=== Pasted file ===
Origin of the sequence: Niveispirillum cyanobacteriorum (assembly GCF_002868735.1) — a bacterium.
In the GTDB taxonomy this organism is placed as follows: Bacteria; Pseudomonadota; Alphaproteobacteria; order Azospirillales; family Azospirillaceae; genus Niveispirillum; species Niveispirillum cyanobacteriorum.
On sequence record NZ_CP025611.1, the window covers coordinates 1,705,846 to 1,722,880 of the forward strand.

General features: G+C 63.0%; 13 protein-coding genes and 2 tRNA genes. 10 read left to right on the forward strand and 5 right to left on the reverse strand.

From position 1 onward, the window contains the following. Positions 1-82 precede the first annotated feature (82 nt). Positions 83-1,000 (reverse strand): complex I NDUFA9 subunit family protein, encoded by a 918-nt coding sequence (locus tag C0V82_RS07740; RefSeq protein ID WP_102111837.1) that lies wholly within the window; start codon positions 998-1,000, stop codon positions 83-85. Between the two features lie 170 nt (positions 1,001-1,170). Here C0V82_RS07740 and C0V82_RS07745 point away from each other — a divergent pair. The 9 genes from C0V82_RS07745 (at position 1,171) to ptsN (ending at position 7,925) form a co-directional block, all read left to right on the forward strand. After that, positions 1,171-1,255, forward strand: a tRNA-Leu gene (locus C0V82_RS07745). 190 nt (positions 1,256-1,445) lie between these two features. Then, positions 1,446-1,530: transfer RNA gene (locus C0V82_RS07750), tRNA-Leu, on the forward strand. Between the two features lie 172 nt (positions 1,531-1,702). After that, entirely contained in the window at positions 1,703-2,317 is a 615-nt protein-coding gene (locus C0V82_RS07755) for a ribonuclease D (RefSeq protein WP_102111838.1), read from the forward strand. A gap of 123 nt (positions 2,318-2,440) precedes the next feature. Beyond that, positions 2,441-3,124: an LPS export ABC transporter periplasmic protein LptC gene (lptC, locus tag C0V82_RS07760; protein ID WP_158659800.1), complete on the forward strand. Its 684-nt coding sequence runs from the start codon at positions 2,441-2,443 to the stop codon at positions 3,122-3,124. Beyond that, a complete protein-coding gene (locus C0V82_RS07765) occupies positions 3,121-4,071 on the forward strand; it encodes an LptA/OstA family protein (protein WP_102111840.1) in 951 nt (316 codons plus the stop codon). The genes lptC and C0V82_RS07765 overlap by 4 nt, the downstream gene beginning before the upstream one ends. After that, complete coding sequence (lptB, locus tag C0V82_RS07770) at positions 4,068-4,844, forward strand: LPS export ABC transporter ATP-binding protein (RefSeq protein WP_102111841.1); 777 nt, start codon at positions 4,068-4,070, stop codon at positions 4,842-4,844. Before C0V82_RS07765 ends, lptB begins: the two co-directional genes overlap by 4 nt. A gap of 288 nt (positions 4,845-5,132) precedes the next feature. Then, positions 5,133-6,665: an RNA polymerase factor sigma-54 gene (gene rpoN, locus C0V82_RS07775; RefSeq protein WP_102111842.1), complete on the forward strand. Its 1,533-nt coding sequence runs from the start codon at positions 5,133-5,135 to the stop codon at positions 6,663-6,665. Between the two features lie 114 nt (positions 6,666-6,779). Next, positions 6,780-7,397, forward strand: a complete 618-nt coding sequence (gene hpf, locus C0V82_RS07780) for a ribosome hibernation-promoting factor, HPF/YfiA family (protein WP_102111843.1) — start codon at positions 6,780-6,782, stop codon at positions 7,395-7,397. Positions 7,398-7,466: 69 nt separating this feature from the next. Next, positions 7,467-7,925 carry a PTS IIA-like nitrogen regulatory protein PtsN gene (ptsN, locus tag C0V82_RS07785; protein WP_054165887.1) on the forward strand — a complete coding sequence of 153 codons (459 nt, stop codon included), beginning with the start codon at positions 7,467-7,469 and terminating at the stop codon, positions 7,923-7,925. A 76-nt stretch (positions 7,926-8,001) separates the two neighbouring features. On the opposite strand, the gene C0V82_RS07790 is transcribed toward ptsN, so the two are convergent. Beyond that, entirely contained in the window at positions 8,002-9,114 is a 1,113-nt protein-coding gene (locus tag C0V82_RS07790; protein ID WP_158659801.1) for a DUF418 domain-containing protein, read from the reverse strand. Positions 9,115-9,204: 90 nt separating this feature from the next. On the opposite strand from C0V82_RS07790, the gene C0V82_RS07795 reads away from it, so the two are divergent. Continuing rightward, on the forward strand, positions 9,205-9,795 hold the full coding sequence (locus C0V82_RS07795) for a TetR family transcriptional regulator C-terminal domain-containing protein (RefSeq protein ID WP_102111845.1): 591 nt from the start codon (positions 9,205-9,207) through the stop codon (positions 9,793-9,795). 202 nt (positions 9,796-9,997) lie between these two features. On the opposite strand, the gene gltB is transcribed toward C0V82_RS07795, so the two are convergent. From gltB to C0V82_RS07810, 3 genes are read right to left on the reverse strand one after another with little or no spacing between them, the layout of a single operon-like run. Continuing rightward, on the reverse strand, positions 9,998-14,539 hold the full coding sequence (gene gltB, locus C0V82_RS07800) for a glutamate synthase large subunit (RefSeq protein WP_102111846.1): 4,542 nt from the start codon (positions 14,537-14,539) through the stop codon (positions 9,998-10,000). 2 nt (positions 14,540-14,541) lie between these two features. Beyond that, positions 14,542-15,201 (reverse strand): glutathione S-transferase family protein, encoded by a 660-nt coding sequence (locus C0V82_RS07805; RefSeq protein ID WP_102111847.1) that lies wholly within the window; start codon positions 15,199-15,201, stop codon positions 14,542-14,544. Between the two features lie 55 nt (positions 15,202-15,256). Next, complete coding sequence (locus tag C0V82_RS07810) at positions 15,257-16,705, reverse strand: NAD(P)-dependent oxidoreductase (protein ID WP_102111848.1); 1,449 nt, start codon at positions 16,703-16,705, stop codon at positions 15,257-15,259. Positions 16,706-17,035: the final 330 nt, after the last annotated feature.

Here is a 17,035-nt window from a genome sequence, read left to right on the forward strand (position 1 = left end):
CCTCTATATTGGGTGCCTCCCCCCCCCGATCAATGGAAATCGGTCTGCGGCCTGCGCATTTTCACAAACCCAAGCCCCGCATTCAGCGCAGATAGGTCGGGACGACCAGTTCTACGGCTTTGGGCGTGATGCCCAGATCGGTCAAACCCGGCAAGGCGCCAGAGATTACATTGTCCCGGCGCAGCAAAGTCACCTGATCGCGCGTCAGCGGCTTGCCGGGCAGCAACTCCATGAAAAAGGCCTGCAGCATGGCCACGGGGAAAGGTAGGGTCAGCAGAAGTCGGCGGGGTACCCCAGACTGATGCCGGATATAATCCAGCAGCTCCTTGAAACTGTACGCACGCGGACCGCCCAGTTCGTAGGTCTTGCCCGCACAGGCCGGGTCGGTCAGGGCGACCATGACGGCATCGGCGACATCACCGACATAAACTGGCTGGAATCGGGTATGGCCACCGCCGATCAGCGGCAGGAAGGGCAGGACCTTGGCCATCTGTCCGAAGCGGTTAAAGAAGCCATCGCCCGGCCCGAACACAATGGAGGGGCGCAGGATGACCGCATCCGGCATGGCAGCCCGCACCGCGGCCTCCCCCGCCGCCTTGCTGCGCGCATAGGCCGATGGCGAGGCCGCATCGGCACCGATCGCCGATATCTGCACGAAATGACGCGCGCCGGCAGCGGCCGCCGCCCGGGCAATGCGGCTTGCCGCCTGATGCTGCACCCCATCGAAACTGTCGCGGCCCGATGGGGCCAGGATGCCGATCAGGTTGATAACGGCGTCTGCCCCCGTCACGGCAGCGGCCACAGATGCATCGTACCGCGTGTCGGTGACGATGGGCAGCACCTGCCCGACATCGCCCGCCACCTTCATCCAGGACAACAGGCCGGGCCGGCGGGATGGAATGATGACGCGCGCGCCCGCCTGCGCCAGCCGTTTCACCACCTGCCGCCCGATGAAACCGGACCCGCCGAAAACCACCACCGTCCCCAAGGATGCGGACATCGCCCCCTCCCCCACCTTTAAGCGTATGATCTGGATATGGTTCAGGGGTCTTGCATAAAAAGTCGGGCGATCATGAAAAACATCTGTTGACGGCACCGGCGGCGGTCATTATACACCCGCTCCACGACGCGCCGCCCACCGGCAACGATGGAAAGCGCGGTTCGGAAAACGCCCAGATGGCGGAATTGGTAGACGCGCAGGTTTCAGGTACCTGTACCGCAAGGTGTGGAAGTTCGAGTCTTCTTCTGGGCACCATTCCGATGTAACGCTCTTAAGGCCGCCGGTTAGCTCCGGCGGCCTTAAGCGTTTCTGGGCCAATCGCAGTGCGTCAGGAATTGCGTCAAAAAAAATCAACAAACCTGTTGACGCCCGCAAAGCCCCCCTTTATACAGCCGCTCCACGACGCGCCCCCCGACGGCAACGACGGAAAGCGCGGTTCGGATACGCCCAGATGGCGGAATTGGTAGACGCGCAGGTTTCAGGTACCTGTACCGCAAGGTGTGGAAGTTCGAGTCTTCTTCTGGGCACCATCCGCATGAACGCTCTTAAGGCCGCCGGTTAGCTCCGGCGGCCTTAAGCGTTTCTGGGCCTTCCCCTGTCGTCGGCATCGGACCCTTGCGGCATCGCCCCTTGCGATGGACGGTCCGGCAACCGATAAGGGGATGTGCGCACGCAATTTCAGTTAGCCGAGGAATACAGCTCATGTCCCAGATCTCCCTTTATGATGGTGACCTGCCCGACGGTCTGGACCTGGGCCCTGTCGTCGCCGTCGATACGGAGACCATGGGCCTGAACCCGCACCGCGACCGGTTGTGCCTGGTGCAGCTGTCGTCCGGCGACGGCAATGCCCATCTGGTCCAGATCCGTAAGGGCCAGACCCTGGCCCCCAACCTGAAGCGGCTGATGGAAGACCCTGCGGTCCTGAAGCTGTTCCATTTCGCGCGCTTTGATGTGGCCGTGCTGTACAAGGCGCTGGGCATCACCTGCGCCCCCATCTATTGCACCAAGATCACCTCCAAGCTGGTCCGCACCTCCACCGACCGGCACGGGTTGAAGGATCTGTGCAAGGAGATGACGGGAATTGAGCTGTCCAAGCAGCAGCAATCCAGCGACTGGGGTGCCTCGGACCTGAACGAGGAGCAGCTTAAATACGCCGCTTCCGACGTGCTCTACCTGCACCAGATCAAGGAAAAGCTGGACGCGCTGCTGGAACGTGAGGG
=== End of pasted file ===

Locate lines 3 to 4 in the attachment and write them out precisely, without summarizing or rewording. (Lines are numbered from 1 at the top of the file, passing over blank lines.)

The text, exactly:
On sequence record NZ_CP025611.1, the window covers coordinates 1,705,846 to 1,722,880 of the forward strand.

General features: G+C 63.0%; 13 protein-coding genes and 2 tRNA genes. 10 read left to right on the forward strand and 5 right to left on the reverse strand.